Garland's speech on Friday was met with defiance among supporters of the Maricopa County audit.
"Retweet if you think election audits are a state right!" said a message from an anonymous "War room" account that was retweeted by the official Twitter account for the audit.
"100%", Arizona Republican Party President Kelli Ward approvingly said in a retweet.
"You will not touch Arizona ballots or machines unless you want to spend time in an Arizona prison. Maybe you should focus on stopping terrorism. The Justice Department is one of the most corrupt institutions in the USA," Arizona state Sen. Wendy Rogers said in a tweet of her own.
Although federal and state election officials insist there is no evidence of widespread fraud in the 2020 contest, Trump and his allies still claim the contest was stolen. Some take issue with pandemic-focused changes to the voting process last year, including widespread mail-in voting, which they say was ripe for fraud, and, in some cases, was not constitutional without approval from state legislatures and Congress.
In particular, the Maricopa County audit has become a beacon of hope for faithful Trump supporters after dozens of lawsuits with election fraud allegations and voting irregularities were rejected by courts around the country. It has attracted elected officials from several other states considering their own audits.
Pennsylvania state Sen. Doug Mastriano, who was present at the Jan. 6 siege of the U.S. Capitol, was part of a delegation visiting the venue last week.
"The AZ Forensic Election Audit is the most comprehensive election audit in the history of [the] United States," Mastriano said in a press release. "Transparency is a must in our republic. Every citizen should be confident that their vote counts."
Even as pressure mounts in states such as Pennsylvania and Georgia to replicate the Maricopa County audit, the review has earned criticism from county officials and Democratic Arizona Secretary of State Katie Hobbs. Critics argue the results from two previous election machine audits, conducted for the Maricopa County Board of Supervisors, showed no irregularities in the county's 2020 election. A recount of a sample of ballots also did not turn up any problems.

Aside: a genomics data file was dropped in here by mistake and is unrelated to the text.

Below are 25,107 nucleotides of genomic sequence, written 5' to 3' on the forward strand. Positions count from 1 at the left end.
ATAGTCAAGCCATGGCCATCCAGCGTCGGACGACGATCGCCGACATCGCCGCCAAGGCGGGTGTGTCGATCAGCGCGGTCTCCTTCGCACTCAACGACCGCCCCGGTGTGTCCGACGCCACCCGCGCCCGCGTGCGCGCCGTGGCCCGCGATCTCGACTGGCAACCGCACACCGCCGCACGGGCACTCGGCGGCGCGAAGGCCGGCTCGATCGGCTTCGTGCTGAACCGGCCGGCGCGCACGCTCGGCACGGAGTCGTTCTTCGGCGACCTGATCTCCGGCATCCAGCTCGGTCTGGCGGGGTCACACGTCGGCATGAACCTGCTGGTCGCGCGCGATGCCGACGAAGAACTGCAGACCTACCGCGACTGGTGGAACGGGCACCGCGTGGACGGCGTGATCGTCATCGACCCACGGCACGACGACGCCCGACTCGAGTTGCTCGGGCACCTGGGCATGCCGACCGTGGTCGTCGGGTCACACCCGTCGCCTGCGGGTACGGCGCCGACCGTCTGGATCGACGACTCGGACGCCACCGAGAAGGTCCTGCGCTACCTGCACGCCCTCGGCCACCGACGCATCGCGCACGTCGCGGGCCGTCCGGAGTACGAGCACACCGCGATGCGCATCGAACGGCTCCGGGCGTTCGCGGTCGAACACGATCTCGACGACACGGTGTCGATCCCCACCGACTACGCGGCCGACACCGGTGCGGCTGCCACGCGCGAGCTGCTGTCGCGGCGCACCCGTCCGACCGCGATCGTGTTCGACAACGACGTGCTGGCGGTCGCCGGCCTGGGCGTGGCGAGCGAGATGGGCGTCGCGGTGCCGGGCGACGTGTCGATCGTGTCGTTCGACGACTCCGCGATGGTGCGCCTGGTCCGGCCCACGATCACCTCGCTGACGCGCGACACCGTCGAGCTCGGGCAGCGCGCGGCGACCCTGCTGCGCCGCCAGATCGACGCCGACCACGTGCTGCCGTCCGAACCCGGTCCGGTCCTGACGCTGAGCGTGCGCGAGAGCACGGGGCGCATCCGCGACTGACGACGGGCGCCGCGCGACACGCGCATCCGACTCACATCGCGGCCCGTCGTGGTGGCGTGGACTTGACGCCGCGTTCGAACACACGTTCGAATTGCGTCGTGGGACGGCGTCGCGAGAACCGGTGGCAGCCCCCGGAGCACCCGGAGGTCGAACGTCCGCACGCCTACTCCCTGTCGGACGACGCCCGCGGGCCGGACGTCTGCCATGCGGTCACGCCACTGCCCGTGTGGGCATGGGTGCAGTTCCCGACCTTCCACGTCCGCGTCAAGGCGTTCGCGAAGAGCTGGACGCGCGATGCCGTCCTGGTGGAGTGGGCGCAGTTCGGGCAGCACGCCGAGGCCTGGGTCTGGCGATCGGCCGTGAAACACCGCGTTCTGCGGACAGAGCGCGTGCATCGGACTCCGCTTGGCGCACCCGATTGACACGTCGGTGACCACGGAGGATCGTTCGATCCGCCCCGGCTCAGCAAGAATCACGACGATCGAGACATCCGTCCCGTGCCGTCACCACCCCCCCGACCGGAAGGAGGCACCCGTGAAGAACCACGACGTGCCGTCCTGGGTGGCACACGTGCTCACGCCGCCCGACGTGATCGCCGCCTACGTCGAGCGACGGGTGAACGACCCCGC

President Joe Biden won Arizona by more than 10,000 votes out of more than 3.3 million cast across the state. His lead of roughly 2 percentage points was due partly to his advantage in Maricopa County, which includes Phoenix, where the Democrat scored nearly 45,000 more votes than Trump. Roughly 2.1 million ballots were cast in the county.
Fann's backlog of emails were revealed on June 4, showing she had been in contact with Trump's former attorney Rudy Giuliani since early December to begin working on the present audit at the coliseum. The emails also show Fann saying she had a "personal call from President Trump thanking us for pushing to prove any fraud."
The recount portion of the Maricopa County audit, which began in April at Veterans Memorial Coliseum in Phoenix, is expected to come to an end in the coming days, but other tasks remain. For the remainder of the month of June, "resources will shift to the paper evaluation,” Senate audit liaison Ken Bennett told reporters Tuesday.
A final report of the findings from the election audit is expected in late July or August, audit media coordinator Randy Pullen told NBC affiliate 12 News.
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Original Author: Daniel Chaitin
Original Location: Garland charts DOJ collision course with Maricopa County election audit